By the way, the bill also was the "Religious Freedom Restoration Act," which allows people to ignore pesky things like state laws if they interfere with their religious beliefs. So no cake for gays, you can assume. The sponsor of the bill, Baptist minister and Senator Phillip Gandy of the toothless yahoo shithole of Waynesboro, said that he hasn't heard of any cases of anyone being forced to violate their religious beliefs by baking gay wedding cakes, but, you know, just in case.

The nutzoid right is thrilled that Bryant didn't punk out and veto it, like that traitor Jan Brewer in Arizona. The signing ceremony was attended by Baptist church lobbyists and Tony Perkins, head of the Family Research Council (motto: "You're free to believe what we believe and that's about it"). Interestingly, it wasn't attended by anyone who works on issues related to free speech. Or any Muslims, Buddhists, or Jews because why would they. This law wasn't meant for them. In a crowing blog post, Perkins wrote, "There is absolutely no aspect of our lives that should be beyond the guiding light of Scripture."

Although "How should I burn this Bible?" might be.


The Rude Pundit: Random Observations on McCutcheon v. FEC

Substituting for meegbear. I am not, actually, here. - not wrp

1. It's not often that the game is given away so easily as it is in the judgment on the McCutcheon v FEC case at the Supreme Court. Chief Justice John Roberts writes, in his plurality opinion overturning aggregate campaign limits on donations to candidates and parties, "In a series of cases over the past 40 years, we have spelled out how to draw the constitutional line between the permissible goal of avoiding corruption in the political process and the impermissible desire simply to limit political speech. We have said that government regulation may not target the general gratitude a candidate may feel toward those who support him or his allies, or the political access such support may afford."

You got that? When Congressman Cashhumper decides to support a bill that says oil companies can murder and crush kittens because it might extract a little natural gas, it's cool, even if Amalgamated Greedy Bastard Oil and Gas donated shit tons of money to the Cashhumper campaign and millions more to sponsor a SuperPAC saying voters should only vote for the kitty-crushing candidate, not Mary Treehugger, who wants to stop you from getting all those blood-soaked jobs. According to the majority in McCutcheon, that's not graft. It's gratitude.

Then Roberts cites a case to support this truly warped, truly fucked-beyond-fucked idea, a precedent that helps with judgment in this case. He cites Citizens United, the truly warped, truly fucked-beyond-fucked decision that ripped the nipple off the baby bottle of campaign cash. Why does Roberts use that case? Because what the fuck else does he have? The McCutcheon decision tosses out other precedents onto the stare decisis dung heap that the Roberts court shits on with regularity. Indeed, Roberts cites Citizens United about a half-dozen times with masturbatory glee, like a toddler showing how he can grab his tiny boner. Except it's all done in the creepy, rationalizing tone of a serial killer explaining why he just has to eat your ear while you watch. Roberts' long game, as others have described it, is to make sure power stays where the powerful want it: with them.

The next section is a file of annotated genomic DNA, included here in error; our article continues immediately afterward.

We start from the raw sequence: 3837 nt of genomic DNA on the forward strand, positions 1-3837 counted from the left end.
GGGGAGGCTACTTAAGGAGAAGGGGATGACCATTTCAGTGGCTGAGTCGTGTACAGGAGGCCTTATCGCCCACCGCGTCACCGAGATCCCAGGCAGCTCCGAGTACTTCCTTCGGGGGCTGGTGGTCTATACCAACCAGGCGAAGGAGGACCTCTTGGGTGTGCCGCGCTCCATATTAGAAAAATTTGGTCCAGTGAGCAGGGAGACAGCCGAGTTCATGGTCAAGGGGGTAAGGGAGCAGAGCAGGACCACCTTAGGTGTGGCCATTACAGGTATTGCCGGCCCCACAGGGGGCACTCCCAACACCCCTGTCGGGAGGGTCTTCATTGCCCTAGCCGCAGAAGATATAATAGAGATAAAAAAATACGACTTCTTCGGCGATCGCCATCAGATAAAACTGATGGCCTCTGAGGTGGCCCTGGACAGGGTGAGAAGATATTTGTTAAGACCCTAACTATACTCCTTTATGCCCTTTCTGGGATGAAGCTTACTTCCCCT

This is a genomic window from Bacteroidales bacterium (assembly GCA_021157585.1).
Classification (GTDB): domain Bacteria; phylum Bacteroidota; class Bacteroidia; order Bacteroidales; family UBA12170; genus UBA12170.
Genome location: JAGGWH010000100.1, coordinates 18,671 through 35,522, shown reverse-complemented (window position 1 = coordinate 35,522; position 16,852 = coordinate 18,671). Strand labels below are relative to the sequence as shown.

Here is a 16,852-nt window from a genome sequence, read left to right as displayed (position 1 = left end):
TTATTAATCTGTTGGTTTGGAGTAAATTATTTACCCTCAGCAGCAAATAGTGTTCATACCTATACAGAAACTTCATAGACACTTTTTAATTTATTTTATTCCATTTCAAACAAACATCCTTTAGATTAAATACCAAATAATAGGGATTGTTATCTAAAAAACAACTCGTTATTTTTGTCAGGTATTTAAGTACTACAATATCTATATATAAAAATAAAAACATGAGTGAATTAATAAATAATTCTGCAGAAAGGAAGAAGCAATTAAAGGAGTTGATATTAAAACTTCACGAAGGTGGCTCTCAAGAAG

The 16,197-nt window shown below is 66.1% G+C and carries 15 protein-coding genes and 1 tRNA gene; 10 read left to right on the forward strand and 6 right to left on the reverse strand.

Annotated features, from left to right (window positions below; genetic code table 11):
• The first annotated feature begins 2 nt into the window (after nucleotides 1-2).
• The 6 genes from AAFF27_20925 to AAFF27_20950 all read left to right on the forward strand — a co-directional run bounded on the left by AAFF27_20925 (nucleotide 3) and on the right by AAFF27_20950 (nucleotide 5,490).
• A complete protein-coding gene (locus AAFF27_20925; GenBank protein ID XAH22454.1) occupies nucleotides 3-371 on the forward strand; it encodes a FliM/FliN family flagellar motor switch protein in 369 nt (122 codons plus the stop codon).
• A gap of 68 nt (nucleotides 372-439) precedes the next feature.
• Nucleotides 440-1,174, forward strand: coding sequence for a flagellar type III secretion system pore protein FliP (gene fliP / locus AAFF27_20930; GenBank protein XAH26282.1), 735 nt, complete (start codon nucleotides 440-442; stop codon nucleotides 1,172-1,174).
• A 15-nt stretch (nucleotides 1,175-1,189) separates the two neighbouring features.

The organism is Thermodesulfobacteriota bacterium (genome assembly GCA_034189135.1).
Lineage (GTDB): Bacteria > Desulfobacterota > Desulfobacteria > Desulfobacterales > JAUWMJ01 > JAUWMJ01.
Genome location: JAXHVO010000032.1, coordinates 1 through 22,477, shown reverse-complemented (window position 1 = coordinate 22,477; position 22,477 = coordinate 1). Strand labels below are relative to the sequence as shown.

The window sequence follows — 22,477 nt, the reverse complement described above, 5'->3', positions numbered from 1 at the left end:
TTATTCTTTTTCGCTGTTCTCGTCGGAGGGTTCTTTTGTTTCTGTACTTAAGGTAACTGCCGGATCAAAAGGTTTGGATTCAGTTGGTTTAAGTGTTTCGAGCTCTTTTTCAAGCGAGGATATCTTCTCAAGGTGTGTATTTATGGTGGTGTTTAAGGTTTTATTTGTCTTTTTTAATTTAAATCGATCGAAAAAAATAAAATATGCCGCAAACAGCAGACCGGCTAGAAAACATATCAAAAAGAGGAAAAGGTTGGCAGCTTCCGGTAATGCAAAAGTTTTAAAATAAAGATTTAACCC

2. The Rude Pundit is pretty sure that Roberts and the majority don't have a reasonable understanding of the word "corruption." The plurality opinion goes out of its way to state that unless someone hands a politician a wad of cash and says, "That is specifically to ensure that you vote for kitten crushing," it ain't corruption. If it ain't quid pro quo, it's cool. Roberts writes, "hile preventing corruption or its appearance is a legitimate objective, Congress may target only a specific type of corruption-'quid pro quo' corruption...The line between quid pro quo corruption and general influence may seem vague at times, but the distinction must be respected in order to safeguard basic First Amendment rights."

Joining Roberts was Justice Antonin "Eyebrows of Doom" Scalia. Scalia went hunting and dined with then-Vice President Dick Cheney after the Supreme Court had accepted a 2004 case to decide whether or not Cheney had to disclose documents from his energy task force meetings. Scalia refused to recuse himself from the case because fuck you. Scalia saw no conflict of interest in palling around with a plaintiff in a case before him. So, yeah, they don't have a fucking clue what corruption is.

3. The second the Supreme Court said, as it did in Citizens United and other cases, that money equals speech, it said that some people have more speech than others. It codified oligarchy. It created a free speech caste system. You can have more speech if you have more money. In fact, in doing so, the court said that, by birth, there are people who have more speech and more ability to gain the gratitude of elected officials. You gotta wonder what the writers of the Constitution would think about that, about the creation of royalty by default. 'Cause, see, the Rude Pundit ain't no Cato Institute "scholar," but he's pretty sure that the Constitution didn't guarantee the chance to have free speech. It guaranteed free speech.